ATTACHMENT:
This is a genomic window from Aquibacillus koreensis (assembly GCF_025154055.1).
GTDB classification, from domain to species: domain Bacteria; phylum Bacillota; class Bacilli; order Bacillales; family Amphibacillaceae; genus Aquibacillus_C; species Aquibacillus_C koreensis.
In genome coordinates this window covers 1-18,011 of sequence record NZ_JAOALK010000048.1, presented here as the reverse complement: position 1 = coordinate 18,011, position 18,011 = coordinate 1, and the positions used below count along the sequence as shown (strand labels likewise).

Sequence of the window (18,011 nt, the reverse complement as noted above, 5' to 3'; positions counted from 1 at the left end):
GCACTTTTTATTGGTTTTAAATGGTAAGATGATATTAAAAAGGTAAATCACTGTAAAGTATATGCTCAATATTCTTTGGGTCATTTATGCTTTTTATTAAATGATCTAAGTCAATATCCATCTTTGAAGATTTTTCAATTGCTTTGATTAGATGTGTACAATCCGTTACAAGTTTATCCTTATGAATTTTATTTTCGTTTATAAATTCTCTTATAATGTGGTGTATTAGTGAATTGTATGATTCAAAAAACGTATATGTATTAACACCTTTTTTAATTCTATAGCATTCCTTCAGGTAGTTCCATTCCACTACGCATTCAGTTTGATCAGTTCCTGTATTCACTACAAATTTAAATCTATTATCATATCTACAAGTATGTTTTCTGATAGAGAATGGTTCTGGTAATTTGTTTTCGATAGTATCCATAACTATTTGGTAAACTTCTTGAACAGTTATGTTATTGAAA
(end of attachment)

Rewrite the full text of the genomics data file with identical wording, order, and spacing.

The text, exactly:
This is a genomic window from Aquibacillus koreensis (assembly GCF_025154055.1).
GTDB classification, from domain to species: domain Bacteria; phylum Bacillota; class Bacilli; order Bacillales; family Amphibacillaceae; genus Aquibacillus_C; species Aquibacillus_C koreensis.
In genome coordinates this window covers 1-18,011 of sequence record NZ_JAOALK010000048.1, presented here as the reverse complement: position 1 = coordinate 18,011, position 18,011 = coordinate 1, and the positions used below count along the sequence as shown (strand labels likewise).

Sequence of the window (18,011 nt, the reverse complement as noted above, 5' to 3'; positions counted from 1 at the left end):
GCACTTTTTATTGGTTTTAAATGGTAAGATGATATTAAAAAGGTAAATCACTGTAAAGTATATGCTCAATATTCTTTGGGTCATTTATGCTTTTTATTAAATGATCTAAGTCAATATCCATCTTTGAAGATTTTTCAATTGCTTTGATTAGATGTGTACAATCCGTTACAAGTTTATCCTTATGAATTTTATTTTCGTTTATAAATTCTCTTATAATGTGGTGTATTAGTGAATTGTATGATTCAAAAAACGTATATGTATTAACACCTTTTTTAATTCTATAGCATTCCTTCAGGTAGTTCCATTCCACTACGCATTCAGTTTGATCAGTTCCTGTATTCACTACAAATTTAAATCTATTATCATATCTACAAGTATGTTTTCTGATAGAGAATGGTTCTGGTAATTTGTTTTCGATAGTATCCATAACTATTTGGTAAACTTCTTGAACAGTTATGTTATTGAAA